What if you don’t want to sit around and look at charts all day but still want to make money? You’ve got a few choices:

  1. Enter buy and sell orders and hope for the best
  2. Use an automated trading tool that would do pretty much exactly what you’d do

Enter Haasbot. It’s a pretty sophisticated local trading server that connects to many different exchanges via API and allows you to create bots that trade based on a pretty much endless amount of configurations. What’s the catch? It’s not magic; you’ve gotta put in the work to understand how to trade and read charts before you can begin to understand how to configure the bots.

There are a ton of threads on the Haas forums that cover a whole bunch of different topics but there’s not much “fill in the blanks” information available. Here’s where you get lucky though. This idiot sat down and stumbled through it and I’m going to share my successes/failures with you so you’ll have a decent starting point.

Haasbot allows you to create instances of bots that are largely pre-configured but you can also create your own. The bots that are mostly pre-configured are called Custom Bots. The ones that require more knowledge/configuration are called Trade Bots.

Seems like this first post would be about a Custom Bot, doesn’t it? Nah, we’re gonna go deep. We’re going to do what we’ve learned about Bollinger Bands to create a bot that uses that information to make intelligent trades.


First we have to create a new Trade Bot. Click Trade Bots in the left menu and then click the plus icon to create a new bot. Give it a name that makes sense, pick your API connection, and which pair you’d like to trade. Click Add Bot to continue.

You’ll be presented with the bot configuration page after you click add bot. The tabs to the right from top to bottom are

  • General Information
  • General Settings (pretty much the same as the new bot dialog)
  • Trade Settings
  • Safeties
  • Indicators
  • Insurances
  • Schematic
  • Lock/Unlock


On the Trade Settings screen you’ll see the coin position of the bot:
Sold = I don’t have any but I want some
Bought = I have some I need to sell

The trade amount is how many of the given coin you want to buy and sell. This bot will attempt buy everything and sell everything. This amount needs to be something realistic for the pair you’re trading. Go check the volume in your exchange and look for actual orders. Pick a number that makes sense.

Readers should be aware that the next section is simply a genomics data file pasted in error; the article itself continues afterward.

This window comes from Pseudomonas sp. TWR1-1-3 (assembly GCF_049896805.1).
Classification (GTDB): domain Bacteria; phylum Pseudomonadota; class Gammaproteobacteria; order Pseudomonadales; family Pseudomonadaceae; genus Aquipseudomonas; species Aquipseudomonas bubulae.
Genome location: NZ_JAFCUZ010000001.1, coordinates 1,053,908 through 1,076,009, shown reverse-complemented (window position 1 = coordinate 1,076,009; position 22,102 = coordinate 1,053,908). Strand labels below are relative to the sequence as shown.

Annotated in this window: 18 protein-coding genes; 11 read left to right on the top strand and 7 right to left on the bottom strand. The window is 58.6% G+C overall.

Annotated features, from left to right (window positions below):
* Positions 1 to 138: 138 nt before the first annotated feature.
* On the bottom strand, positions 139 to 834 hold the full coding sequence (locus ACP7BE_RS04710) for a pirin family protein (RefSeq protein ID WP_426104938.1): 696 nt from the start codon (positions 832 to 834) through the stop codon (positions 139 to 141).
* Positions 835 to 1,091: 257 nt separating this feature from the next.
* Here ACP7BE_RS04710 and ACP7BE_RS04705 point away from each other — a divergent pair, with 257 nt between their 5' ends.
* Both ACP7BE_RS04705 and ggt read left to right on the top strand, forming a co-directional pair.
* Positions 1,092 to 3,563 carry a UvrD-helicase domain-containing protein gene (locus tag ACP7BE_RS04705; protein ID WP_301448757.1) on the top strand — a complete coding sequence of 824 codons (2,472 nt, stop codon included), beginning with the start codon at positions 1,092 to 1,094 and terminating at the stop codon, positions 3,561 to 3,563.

The last order prices will be populated by the bot automatically as it buys and sells.

Here’s where it gets interesting. On the Indicators tab click the plus icon and pick Bollinger Bands and you should see something like this

You’ll see the default settings. From top to bottom you’ll see:

  • Price Source – the exchange you want to use pricing information for the indicator. This doesn’t have to be the same exchange you’re trading on. If you’ve found another exchange that moves before the one you trade on you could try using it as the price source here.
  • Market – the pair you want to indicate on
  • Interval – the interval of the chart
  • Chart Type – the type of chart to use
  • Deviation – the delay between the indicator hitting its point and when it sends the signal. This is a multiplier of the interval; interval of 1 minute and deviation of 5 would mean it would wait 5 minutes before sending the signal
  • Length – the number of periods to use to determine the Moving Average; sometimes called the lookback. This number multiplied by the Interval will give you the length of time it’s using to calculate the moving average. If the interval is 1 minute and Length is set to 20 it would consider trades from the last 20 minutes in the average.